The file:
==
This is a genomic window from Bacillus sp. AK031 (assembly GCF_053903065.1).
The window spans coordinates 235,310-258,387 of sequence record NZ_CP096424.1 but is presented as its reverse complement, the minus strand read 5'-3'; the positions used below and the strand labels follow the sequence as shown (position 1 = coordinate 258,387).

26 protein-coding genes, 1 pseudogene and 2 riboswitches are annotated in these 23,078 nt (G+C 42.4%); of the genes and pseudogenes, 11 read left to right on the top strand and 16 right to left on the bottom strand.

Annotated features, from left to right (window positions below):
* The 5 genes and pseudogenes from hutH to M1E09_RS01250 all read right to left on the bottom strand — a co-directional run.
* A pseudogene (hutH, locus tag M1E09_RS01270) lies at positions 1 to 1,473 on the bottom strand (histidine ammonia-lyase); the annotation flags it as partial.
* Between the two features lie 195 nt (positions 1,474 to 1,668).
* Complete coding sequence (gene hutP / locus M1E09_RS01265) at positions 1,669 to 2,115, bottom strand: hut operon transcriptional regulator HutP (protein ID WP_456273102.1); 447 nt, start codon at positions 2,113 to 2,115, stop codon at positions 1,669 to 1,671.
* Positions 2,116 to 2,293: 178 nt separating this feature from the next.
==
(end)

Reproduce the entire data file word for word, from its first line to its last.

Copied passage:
This is a genomic window from Bacillus sp. AK031 (assembly GCF_053903065.1).
The window spans coordinates 235,310-258,387 of sequence record NZ_CP096424.1 but is presented as its reverse complement, the minus strand read 5'-3'; the positions used below and the strand labels follow the sequence as shown (position 1 = coordinate 258,387).

26 protein-coding genes, 1 pseudogene and 2 riboswitches are annotated in these 23,078 nt (G+C 42.4%); of the genes and pseudogenes, 11 read left to right on the top strand and 16 right to left on the bottom strand.

Annotated features, from left to right (window positions below):
* The 5 genes and pseudogenes from hutH to M1E09_RS01250 all read right to left on the bottom strand — a co-directional run.
* A pseudogene (hutH, locus tag M1E09_RS01270) lies at positions 1 to 1,473 on the bottom strand (histidine ammonia-lyase); the annotation flags it as partial.
* Between the two features lie 195 nt (positions 1,474 to 1,668).
* Complete coding sequence (gene hutP / locus M1E09_RS01265) at positions 1,669 to 2,115, bottom strand: hut operon transcriptional regulator HutP (protein ID WP_456273102.1); 447 nt, start codon at positions 2,113 to 2,115, stop codon at positions 1,669 to 1,671.
* Positions 2,116 to 2,293: 178 nt separating this feature from the next.